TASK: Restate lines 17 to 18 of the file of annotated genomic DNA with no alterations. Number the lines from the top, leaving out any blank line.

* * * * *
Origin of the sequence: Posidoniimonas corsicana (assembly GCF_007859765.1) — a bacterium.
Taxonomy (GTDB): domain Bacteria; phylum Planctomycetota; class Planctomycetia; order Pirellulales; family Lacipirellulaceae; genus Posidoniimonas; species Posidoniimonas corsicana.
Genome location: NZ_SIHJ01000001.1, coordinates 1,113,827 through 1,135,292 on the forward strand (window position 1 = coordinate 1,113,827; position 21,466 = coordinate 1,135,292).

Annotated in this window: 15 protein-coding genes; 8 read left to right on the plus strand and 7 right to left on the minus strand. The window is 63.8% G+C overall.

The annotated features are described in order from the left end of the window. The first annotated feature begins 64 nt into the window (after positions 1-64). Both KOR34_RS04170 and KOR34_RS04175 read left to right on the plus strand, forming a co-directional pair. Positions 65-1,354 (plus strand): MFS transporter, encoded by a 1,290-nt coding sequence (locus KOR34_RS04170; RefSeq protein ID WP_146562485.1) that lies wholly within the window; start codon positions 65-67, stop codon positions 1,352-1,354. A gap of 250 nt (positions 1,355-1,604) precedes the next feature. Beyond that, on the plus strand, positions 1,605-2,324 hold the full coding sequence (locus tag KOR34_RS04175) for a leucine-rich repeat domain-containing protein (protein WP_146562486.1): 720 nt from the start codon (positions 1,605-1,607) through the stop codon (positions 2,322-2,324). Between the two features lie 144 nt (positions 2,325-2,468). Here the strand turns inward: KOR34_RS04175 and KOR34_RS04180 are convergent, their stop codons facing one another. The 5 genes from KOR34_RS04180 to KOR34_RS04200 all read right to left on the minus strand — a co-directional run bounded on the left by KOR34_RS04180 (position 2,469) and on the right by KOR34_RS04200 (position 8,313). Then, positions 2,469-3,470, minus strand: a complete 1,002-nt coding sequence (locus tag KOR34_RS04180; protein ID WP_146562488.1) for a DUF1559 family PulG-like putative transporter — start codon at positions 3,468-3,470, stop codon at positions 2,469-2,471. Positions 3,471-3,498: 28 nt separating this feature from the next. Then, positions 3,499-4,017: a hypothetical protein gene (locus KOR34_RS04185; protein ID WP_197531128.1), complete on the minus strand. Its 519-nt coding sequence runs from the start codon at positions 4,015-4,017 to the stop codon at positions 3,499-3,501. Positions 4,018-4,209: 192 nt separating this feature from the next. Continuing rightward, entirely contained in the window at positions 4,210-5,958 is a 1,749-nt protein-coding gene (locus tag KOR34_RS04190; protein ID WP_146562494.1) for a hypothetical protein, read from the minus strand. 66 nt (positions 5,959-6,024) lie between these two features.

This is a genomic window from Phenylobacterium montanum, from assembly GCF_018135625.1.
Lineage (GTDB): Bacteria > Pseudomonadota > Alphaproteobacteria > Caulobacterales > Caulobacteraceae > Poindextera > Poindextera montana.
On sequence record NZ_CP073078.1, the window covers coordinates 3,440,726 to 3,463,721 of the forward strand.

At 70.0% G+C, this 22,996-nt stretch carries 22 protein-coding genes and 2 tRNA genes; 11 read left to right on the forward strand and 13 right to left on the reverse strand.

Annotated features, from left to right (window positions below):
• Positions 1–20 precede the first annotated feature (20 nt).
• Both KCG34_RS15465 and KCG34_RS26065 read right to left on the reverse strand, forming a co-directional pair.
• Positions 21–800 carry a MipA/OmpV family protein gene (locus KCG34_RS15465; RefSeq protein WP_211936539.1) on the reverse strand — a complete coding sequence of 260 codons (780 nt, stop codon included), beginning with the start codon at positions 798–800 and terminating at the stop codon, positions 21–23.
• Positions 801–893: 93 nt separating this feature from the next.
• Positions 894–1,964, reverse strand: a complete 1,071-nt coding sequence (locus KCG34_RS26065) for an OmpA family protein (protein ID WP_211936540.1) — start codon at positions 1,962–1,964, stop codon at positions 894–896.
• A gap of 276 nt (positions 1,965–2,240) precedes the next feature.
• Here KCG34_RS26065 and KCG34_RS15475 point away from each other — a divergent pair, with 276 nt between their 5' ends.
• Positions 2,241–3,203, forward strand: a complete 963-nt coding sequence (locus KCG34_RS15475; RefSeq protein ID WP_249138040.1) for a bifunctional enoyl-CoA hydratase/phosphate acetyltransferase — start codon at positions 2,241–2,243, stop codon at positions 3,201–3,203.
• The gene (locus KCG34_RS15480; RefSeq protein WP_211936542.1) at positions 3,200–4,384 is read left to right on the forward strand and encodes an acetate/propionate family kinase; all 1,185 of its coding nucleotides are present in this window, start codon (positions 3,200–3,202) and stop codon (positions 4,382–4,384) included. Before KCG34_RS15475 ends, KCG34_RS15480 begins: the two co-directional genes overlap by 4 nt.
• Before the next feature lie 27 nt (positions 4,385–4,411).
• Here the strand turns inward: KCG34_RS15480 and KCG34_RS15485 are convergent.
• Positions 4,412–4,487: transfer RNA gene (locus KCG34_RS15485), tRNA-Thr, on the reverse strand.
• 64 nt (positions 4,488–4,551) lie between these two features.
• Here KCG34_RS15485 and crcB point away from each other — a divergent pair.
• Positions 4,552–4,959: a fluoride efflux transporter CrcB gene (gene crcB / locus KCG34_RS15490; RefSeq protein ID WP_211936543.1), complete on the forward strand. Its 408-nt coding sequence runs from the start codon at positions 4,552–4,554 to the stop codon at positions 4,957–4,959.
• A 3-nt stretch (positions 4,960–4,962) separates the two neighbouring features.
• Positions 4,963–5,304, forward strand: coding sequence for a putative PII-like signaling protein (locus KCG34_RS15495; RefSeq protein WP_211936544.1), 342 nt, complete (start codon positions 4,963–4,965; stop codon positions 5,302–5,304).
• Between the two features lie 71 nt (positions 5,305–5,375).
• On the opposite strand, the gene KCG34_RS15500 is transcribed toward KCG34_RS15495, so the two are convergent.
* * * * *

• Here KCG34_RS26065 and KCG34_RS15475 point away from each other — a divergent pair, with 276 nt between their 5' ends.
• Positions 2,241–3,203, forward strand: a complete 963-nt coding sequence (locus KCG34_RS15475; RefSeq protein ID WP_249138040.1) for a bifunctional enoyl-CoA hydratase/phosphate acetyltransferase — start codon at positions 2,241–2,243, stop codon at positions 3,201–3,203.